I had heard that chicken poop can be used as manure in compost. I was curious to know more about this and whether any bird poop could be beneficial for plants. I’ve written all my research about bird poop and plants in the post below.
Bird poop is good for plants as it’s a great source of material for compost and makes for excellent natural fertilizer. But you do need to use it correctly and you need to be careful which birds are the source for the poop.
In this article, we will discuss how beneficial bird poop is to plants and how to use it. So keep reading to learn about this natural fertilizer and its benefits for your own plants.
Check out the best organic fertilizer on Amazon.com that can help feed nutrients to your plants.
Is Bird Poop Good for Plants?
Bird poop is a natural fertilizer that has been used for decades, both intentionally and unintentionally. Manure has been around for centuries as a natural fertilizer from many different animals, and birds are not exempt.
Each animal’s dung has its benefits and advantages, including excrement from birds. Farmers realized how valuable bird poop was for agriculture when harvests began to flourish increasingly well after using it for their crops.
Bird poop from seabirds, also known as guano, was prevalent in the 19th century as an agricultural fertilizer. The history of bird poop as fertilizer is a lucrative one, causing ships to sail around the world in treacherous weather to provide mined guano for farmers in the United States.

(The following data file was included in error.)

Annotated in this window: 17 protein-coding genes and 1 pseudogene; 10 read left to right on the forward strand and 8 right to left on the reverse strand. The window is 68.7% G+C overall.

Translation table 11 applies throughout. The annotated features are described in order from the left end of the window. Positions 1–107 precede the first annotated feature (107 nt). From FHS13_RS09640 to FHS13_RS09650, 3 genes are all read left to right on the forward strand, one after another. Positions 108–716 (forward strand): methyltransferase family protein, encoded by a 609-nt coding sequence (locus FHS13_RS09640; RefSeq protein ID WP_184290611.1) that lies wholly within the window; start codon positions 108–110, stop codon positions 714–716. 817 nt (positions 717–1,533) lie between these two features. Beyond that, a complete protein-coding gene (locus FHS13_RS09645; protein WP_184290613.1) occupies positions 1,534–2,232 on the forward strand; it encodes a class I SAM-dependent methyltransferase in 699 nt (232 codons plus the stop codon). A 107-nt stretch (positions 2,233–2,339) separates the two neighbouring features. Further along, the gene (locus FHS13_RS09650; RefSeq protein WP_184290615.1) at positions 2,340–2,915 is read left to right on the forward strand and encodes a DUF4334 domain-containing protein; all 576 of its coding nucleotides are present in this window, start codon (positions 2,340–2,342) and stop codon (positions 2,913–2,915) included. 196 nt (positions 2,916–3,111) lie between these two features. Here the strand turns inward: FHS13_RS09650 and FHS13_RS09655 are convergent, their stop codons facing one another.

The differences between types of birds will affect the excrement. The average parking lot pigeon droppings will not be as successful in your garden like composted chicken waste will be. It is important to note that you should not start collecting bird droppings and throw them into your garden, hoping it acts as an effective fertilizer.
Which Bird Poop Works Best For Plants?
When exploring the option to utilize bird poop in your garden as fertilizer, using domesticated bird manure is best. Bird excrement is full of healthy nutrients and phosphorus, and when used properly, help the soil hold moisture naturally.
If you already have pet birds or raise different types of foul for breeding or meat purposes, using their droppings can benefit your home garden as well. By utilizing their waste, you are not only cutting down on the carbon footprint of the birds but also providing much-needed essential nutrients for your plants.
The chemical makeup of domesticated bird poop, such as chickens, is very beneficial for fruit growth and flowering plant development. This advantage is from the high concentration of phosphorus more than any other animal manures, like horses or cows.
This short video gives you an idea of how to use fresh chicken manure for creating organic garden fertilizer. If you have access to domestic chickens, you can also make this highly beneficial natural fertilizer for your plants:
How to Use Bird Poop As Fertilizer